Governor reduces Kelley Williams-Bolar felony convictions to misdemeanors

COLUMBUS, Ohio - He chose to stray from the parole board's recommendation. Gov. John Kasich instead used his executive clemency authority to reduce the felony offenses of the Akron mother in the school district switching case.

Kelley Williams-Bolar was convicted in January 2011 of two felony records tampering charges. The Akron mother lied and used her father's address to illegally enroll her two daughters into the Copley-Fairlawn School District and spent nine days in jail.

"When I first heard about this situation, it seemed to me that the penalty was excessive for the offense. In addition, the penalty could exclude her from certain economic opportunities for the rest of her life. So, today I've reduced those felony convictions to what I think are the more appropriate, first degree misdemeanors. No one should interpret this as a pass. It's a second chance," said Kasich, in a news release.

Williams-Bolar's attorney said the governor's ruling will make it easier for her to keep her job as a teacher's aide.

Summit County Prosecutor Sherri Bevan Walsh released this statement:

"I greatly appreciate the time and care the jury took when considering this case. After hearing all of the evidence, the jury upheld the laws set forth by the Ohio legislature that state that tampering with government documents is a felony offense. And I was pleased that the Ohio Parole Board also carefully considered all of the facts on this case, including information that was discovered between the conclusion of Ms. Williams-Bolar's trial and her clemency hearing.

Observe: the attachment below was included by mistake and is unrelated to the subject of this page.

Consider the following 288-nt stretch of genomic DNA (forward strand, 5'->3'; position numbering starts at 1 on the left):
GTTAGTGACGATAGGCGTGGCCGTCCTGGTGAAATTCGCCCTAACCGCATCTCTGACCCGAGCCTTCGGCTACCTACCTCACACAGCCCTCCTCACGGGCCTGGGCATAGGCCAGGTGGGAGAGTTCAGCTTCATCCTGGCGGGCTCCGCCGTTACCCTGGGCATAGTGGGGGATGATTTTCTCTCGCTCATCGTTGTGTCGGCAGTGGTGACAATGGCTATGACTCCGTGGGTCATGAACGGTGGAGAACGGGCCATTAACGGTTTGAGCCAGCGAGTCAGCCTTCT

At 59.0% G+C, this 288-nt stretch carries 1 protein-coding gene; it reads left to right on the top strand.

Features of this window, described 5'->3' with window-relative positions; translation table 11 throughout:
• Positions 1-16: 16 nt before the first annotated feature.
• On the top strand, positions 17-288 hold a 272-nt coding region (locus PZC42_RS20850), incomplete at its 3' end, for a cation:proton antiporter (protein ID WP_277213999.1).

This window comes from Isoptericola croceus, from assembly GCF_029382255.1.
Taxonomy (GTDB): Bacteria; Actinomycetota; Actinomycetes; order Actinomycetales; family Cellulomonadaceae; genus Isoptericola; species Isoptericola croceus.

"Governor Kasich is not required to uphold a jury's verdict, nor must he follow the Parole Board's recommendation to reject clemency, even when that recommendation is unanimous."

Five days ago, the parole board rejected Williams-Bolar's plea for clemency, citing "Ms. Williams-Bolar's only response was to be deceitful."

At Copley High School Wednesday night parents of students in the district, while not approving of Williams-Bolar's actions were understanding.

"From my standpoint I guess I'd be a little disappointed," said Eric Putt when he learned about the governor's move. "At the same time people deserve a second chance," he added. 

"So I guess I'd be happy that she had an opportunity to maybe clear her name and maybe do something good in her life," he said.

Bridget Shy wishes Williams-Bolar had done what she did when she moved to Ohio years ago actually move to the district where you want your kids to go.  Even still she agreed the felony stain is too much.

"You know what she did was wrong but I don't think she needs to be punished severely," she said, where she can't take care of her family.

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